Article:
Magnet schools might be an option if your son or daughter has an interest in a specialised subject. These schools are also free to attend and although they cover all subjects, they focus on a key area of the curriculum such as Performing Arts or Science, Technology, Engineering and Maths (STEM).
Alternatively, you might wish to consider one of the many reputable private schools in the USA. The curriculums, extra-curricular activities and teaching styles in private schools tend to be more varied, flexible and supportive compared with the public school system, making these establishments a great option for children with special educational needs. However, competition for places can be fierce and schools can be selective.
The top choice for expats planning on short term stints in the USA is to enrol their children into an international school which provides the same curriculum as their home country. International schools are located in many of the big cities, including LA and New York City. However, the wise expat family will apply as far in advance as possible, as the most popular schools can have long waiting lists.
Finally, an increasing number of families are choosing to homeschool their children, either teaching subjects themselves or through a private tutor. If this route appeals, consult your specific state’s regulations and curriculum to guide your way.
A quick way to meet and make friends
If your child plays sport, research local teams and groups with your child, show them websites that you have found and ask them if they would like to play there. Preparation and research in advance will help the transition so it is less of a shock, for both you and your child, when you arrive in America. Playing sport is a great way to help your child become integrated at their new school and get to know their peers.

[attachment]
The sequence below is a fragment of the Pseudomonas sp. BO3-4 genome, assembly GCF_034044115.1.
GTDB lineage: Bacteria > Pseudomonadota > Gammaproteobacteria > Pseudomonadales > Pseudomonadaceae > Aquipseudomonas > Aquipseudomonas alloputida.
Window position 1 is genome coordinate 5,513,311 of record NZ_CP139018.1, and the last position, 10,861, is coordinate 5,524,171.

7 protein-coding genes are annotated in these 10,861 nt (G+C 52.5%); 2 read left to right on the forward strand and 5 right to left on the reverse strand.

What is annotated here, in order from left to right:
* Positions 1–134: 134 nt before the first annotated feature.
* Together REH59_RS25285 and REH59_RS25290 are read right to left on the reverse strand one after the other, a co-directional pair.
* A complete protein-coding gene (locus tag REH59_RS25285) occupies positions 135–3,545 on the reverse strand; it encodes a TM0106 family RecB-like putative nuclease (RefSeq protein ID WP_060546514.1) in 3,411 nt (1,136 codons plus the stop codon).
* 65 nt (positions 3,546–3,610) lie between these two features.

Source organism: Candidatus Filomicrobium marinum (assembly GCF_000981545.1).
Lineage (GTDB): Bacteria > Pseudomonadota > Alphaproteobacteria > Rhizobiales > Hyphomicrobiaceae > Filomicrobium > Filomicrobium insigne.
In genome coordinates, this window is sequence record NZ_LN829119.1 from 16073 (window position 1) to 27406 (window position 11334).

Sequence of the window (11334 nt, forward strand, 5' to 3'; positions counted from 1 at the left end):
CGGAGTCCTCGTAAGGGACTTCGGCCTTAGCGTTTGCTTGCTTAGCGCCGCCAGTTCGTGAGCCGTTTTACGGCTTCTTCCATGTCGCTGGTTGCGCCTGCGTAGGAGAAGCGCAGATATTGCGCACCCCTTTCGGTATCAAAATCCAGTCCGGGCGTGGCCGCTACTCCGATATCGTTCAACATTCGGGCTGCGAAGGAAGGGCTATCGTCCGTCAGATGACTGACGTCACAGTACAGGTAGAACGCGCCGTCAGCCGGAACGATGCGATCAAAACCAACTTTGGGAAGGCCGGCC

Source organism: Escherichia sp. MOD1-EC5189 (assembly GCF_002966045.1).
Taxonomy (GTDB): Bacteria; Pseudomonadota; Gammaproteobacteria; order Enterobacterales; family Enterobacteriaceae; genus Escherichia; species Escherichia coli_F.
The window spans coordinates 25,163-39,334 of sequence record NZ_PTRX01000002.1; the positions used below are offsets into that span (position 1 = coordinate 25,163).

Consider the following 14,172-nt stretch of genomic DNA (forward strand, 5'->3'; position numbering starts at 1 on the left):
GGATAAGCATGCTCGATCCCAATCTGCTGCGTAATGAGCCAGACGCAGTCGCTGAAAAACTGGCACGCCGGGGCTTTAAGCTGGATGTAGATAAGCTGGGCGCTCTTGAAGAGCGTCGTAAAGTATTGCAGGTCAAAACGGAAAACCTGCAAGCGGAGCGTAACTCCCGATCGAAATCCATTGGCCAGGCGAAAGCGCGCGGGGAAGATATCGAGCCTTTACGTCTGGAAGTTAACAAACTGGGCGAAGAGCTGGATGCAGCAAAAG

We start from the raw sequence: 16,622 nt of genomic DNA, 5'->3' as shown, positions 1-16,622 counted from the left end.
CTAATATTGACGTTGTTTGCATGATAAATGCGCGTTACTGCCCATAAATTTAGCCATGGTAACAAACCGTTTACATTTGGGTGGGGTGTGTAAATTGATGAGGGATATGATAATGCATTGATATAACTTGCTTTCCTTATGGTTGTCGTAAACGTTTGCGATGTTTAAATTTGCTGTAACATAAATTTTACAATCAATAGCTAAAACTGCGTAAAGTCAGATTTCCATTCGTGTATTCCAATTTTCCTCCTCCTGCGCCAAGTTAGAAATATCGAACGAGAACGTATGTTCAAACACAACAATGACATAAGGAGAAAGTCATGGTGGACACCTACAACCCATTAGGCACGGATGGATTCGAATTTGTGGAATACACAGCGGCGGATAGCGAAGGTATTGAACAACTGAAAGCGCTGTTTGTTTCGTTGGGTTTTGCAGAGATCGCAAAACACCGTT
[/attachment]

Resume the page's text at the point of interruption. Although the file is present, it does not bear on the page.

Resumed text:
In many of the cities in America you will find a large number of other expat parents with children, many of them will belong to a form of expat group or expat parents group that meet on a regular basis. These groups can easily be found after a quick internet search or, if your new place of work is of a reasonable size, your point of contact in the HR department might know of one. These groups offer a great opportunity to socialise with other people that will have gone through similar experiences when moving to the USA.
There are very few rules regarding importing goods that will have an impact on your children, meaning that if your child is particularly attached to their favourite bicycle, that can go with you when moving to the USA. Bikes and outdoor equipment can be more challenging to take to Australia and New Zealand where they have firmer regulations in place for items that may have come into contact with soil and grass.
For more details about the American customs clearance procedure, please read our guide here. If you are considering moving to the USA, click here for more information about Cadogan Tate’s specialist Moving to America service.
Children can grow very attached to their favourite toys and possessions, with this in mind you might want to ask them to draw or list things that they would miss when you move to the USA, and then ask them for their help to pack boxes, and later hand luggage for the flight, based on their comfort items. If there is a certain toy that will be joining you on the flight try to explain to your child that teddy might have to go for a quick scan by himself when you go through airport security. It is very advisable to explain as much of the procedure as possible to your child to avoid any unexpected tantrums.
When you arrive
Upon arrival into your new home, setting up a working internet connection will be very important, both for yourself and your child. Put measures in place where your child is able to communicate with friends and family members back home. Video calling software packages such as Skype are very popular amongst expats and their families as it allows users to talk, for free, over the internet, often utilising webcams and microphones.
Information correct at time of publication.